Running legend Grete Waitz passed away—much too soon—at age 57 in April, after a six-year battle with cancer. Waitz’s accomplishments are truly extraordinary: she won the New York City Marathon a record nine times, setting a world record in her very first attempt at running the grueling 26.2 miles, in 1978. She won the London Marathon twice, the gold medal at the 1983 World Championships Marathon, and earned a silver medal at the 1984 Olympics. She is credited with single-handedly popularizing the sport for women. Mary Wittenberg, president of the New York Road Runners (organizer of the New York City Marathon), said of Waitz, “She was the first big time female track runner to step up to the marathon and change the whole sport.”
However, I’m not writing about Grete Waitz because she was a sports superstar. My purpose here is to write about Grete Waitz the super human being. In addition to her many accomplishments, she was widely known for being approachable, giving, and above all, humble. She was a role model, not just for athletes, but for anyone who hopes to leave the world a better place for having lived. She was, as they say, a real mensch.
One great lesson we can learn from Grete dates back to her decision to participate in the 1992 New York City Marathon, two years after she had decided that she’d run in the event for the last time. She decided to run the course one more time, to accompany her old friend Fred Lebow, the founder of the New York City Marathon and the man who first invited her to leave her home in Oslo to run in New York City. Lebow was 60 years old and suffering from brain cancer. Picture it: there was Waitz, an elite runner who was used to winning; used to running as fast as her well-trained body could carry her, running side by side with her dear friend, who although in a temporary remission from his cancer, was obviously challenged by the undertaking.
Waitz and Lebow ran the entre race together, finishing in 5:32:35—twice Waitz’s usual time. She said of the experience: “He gave me the strength to run, but it was very hard to run so slowly with him for more than five hours.”
The New York Times described their unforgettable appearance at the finish line: “They finished with their hands clasped and raised over their heads. She would always call it her 10th victory in New York.” Lebow died two years later.
How does this sports story relate to the world of business? Let’s admit the obvious: the workplace—like the world of a long distance runner—can be a lonely place. It can also be a selfish place. (They don’t call business the rat race for nothing.) Especially in today’s challenged economy, where there is so much competition for high-paying jobs, it’s tempting to think only of ourselves. Everyone wants to look good, make their numbers, and bring the greatest value to the organization. And that’s fine—to a point.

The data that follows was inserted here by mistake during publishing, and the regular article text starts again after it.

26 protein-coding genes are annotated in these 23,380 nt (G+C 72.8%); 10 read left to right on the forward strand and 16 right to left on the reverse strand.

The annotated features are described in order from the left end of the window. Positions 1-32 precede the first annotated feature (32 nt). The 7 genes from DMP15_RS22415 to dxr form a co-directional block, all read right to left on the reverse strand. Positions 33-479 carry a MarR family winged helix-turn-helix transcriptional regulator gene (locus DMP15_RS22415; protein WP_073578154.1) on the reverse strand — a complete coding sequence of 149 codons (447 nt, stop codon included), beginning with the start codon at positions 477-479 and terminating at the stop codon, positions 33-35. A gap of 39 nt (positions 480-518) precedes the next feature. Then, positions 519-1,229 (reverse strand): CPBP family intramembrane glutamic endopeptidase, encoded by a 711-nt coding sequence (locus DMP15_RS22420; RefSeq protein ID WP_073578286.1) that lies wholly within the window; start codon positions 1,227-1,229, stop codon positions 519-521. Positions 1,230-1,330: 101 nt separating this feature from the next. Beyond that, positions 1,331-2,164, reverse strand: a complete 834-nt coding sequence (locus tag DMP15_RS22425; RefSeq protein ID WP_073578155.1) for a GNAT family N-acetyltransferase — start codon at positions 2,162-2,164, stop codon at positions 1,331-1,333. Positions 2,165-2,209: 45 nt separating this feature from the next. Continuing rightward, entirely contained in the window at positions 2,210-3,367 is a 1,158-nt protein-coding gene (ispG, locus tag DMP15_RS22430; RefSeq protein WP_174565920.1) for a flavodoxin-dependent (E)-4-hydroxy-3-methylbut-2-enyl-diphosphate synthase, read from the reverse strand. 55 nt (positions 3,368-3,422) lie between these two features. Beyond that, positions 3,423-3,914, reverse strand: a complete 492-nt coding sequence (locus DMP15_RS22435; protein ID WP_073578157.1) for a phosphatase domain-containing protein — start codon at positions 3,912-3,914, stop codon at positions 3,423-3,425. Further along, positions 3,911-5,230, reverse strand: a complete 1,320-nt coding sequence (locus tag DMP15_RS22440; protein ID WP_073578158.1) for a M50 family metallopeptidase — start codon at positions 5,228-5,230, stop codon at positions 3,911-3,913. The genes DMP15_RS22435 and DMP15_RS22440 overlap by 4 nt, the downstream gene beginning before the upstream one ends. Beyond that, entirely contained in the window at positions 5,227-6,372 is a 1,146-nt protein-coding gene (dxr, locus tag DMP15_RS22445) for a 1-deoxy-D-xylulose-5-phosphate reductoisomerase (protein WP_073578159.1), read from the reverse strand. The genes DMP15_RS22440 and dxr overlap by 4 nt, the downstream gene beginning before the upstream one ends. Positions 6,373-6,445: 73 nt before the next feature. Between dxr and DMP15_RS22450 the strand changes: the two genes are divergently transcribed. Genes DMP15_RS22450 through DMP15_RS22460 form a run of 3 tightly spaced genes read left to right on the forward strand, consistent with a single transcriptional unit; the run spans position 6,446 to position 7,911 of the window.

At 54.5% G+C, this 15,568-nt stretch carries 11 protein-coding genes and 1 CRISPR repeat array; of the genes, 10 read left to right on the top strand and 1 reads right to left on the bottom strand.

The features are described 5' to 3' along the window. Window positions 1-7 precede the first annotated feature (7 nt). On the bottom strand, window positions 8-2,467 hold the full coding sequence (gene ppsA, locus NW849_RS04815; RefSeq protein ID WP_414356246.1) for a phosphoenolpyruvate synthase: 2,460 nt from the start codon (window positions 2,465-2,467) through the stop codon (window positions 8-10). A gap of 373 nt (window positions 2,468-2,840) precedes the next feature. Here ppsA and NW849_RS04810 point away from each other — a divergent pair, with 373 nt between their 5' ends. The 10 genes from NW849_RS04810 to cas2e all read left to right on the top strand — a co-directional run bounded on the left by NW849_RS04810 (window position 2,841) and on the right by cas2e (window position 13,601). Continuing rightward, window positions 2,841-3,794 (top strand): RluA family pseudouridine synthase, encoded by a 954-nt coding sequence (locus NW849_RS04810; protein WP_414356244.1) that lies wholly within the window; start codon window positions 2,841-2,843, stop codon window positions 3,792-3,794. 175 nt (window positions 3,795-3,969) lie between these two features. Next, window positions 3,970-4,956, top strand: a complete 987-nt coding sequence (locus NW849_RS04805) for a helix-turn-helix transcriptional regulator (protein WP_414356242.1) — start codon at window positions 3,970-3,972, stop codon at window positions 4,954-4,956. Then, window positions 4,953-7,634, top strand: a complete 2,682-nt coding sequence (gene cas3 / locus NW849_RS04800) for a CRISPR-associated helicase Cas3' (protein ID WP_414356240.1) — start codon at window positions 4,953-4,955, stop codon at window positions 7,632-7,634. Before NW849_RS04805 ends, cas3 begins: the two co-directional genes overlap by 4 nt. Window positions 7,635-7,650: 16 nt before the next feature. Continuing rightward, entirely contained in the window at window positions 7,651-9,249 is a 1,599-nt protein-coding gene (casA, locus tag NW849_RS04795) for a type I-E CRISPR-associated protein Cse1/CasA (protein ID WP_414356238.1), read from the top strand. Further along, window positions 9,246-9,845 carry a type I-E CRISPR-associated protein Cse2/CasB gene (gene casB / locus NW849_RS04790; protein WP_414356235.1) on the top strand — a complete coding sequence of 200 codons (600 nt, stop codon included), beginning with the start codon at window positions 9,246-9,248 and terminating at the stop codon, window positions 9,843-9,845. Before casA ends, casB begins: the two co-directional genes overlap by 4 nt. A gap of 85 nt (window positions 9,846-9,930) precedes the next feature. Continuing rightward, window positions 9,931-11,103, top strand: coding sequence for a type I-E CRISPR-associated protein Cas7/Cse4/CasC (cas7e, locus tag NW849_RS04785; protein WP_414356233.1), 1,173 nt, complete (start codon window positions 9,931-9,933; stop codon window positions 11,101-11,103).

Certainly, no one can afford to do less than stellar work. But sometimes, like Grete Waitz, we need to slow down our pace to help someone else. Yes, there are plenty of occasions when it’s quicker and easier to complete a task yourself rather than take the time to explain the process to a subordinate. In a world where patience is a limited commodity and technology offers a constant flow of instant information, we understandably become frustrated when things take longer than expected. But there are times, as Grete’s running in that final marathon shows us, when expediency and personal glory should take a backseat.
If you’re a leader, manager, or salesperson at the top of your game, ask yourself: Are there times when I can take more time to accomplish a task so that I can share my knowledge and expertise with someone younger and less experienced? Am I secure enough in my own abilities to occasionally forgo glory so that I can help someone else shine? Am I interested in leaving a true legacy that lives on in the achievements of all the people I’ve helped find their way?
The answers aren’t easy. It takes a big person—what some might call a hero—to deflect the spotlight onto someone else. Grete Waitz was such a hero. Fred Lebow called her “the queen of the road.” “But,” he continued, “She doesn’t behave like a monarch.” That’s the key: if you’re a true superstar, you’ve got nothing to prove.
Grete Waitz’s legacy continues in many ways. There’s her foundation, Active Against Cancer, which she founded in 2007 to sponsor runners and to support cancer hospitals and patient centers. There is the ongoing work she did for Fred Lebow’s cancer charity, Fred’s Team. There is the great inspiration she provides to thousands of girls and women who lace up their running shoes every day. But for me, someone who runs only to catch a bus or train, her enduring legacy is this: the image of her crossing the 1992 marathon finish line, hand in hand with Fred Lebow after five and a half hours, exhausted and triumphant.